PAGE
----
With EMDR 2.0 you can get creative or have fun with your clients by creating different ways of taxing the working memory, such as getting clients to list different breeds of dogs, silly but effective.
What Happens When There Is Internet Interruption During EMDR?
This is a conversation you should have with your therapist.
What if the doorbell rings, your phone rings, or one of the kids enters the room unexpectedly?
The circumstances of your living situation would determine what needs to be explored as possible interruptions, each plan would be based on the person’s feelings, needs or comfort level.
You and your therapist will have a plan in place for the situation where the internet connection cuts out.
Typically the exercises are established before EMDR processing, such as containment, resource development, calming techniques or even physical activities to complete at the end of session to help clients refocus. It might be that if connection cuts out you immediately move to your established exercises (e.g. containment and calm place) until your therapist reconnects with you either by video chat or a follow up phone conversation.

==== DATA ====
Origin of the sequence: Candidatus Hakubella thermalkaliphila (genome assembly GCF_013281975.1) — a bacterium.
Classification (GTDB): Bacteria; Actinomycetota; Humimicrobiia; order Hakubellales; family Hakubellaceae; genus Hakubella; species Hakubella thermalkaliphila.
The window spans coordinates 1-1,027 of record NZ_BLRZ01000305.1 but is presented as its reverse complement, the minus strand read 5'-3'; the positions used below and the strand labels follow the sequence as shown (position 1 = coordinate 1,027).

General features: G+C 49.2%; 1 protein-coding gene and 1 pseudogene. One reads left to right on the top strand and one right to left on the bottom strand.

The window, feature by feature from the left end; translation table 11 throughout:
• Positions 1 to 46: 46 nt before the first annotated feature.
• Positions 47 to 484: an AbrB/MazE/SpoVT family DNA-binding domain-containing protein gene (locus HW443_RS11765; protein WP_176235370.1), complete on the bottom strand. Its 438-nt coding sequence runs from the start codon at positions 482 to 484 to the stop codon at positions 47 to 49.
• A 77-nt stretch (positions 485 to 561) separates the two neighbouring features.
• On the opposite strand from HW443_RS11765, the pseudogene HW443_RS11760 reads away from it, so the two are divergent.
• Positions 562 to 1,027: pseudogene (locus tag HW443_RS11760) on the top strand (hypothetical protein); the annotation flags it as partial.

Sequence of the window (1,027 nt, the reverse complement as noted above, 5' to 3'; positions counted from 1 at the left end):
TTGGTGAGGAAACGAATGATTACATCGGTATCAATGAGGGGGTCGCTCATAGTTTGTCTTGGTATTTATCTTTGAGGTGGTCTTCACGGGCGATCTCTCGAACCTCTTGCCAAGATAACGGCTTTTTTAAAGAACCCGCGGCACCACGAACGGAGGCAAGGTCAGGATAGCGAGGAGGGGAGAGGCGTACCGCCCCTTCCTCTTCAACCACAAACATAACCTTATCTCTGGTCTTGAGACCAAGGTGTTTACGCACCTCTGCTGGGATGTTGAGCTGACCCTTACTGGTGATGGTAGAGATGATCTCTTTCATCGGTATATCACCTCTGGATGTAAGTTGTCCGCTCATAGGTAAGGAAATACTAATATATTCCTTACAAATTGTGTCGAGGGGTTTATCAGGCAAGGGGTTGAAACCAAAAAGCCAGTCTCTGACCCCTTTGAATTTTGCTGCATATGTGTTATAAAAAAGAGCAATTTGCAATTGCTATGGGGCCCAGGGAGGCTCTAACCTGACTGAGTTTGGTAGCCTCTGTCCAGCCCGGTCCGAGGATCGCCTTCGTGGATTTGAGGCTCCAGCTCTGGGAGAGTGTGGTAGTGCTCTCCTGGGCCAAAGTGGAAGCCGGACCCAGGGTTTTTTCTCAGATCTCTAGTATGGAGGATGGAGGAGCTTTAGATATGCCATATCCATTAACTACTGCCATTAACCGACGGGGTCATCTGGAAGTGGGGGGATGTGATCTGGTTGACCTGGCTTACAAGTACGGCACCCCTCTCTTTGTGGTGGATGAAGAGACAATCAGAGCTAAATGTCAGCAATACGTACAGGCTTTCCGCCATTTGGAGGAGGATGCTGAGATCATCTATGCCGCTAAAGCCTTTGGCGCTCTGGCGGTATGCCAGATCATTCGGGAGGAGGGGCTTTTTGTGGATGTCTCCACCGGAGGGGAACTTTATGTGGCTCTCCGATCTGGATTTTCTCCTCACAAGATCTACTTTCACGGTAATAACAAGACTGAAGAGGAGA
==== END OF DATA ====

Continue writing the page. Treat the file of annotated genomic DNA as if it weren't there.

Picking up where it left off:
This would also be a time when your support person would help you follow through with the strategies that were set in place.
How To Prepare Before an Online Session of EMDR Therapy?
Have your supports be aware that you have your session.
Explain to them what their role might be, if that is to ask you to do a grounding technique, bring out a grounding scent, play a predetermined song or head you through a grounding exercise.
Their role might come after the session or if there was an interruption with the internet connection during the session and how to help you until connection is reestablished.
Before your EMDR session you are going to want to make your space comfortable and make it so that you don’t have to get up from the computer often. For example, make sure you have tissues close by, water, you have gone to the washroom beforehand, maybe your beloved pet comes into the session with you or you remove them before the session depending on your preference.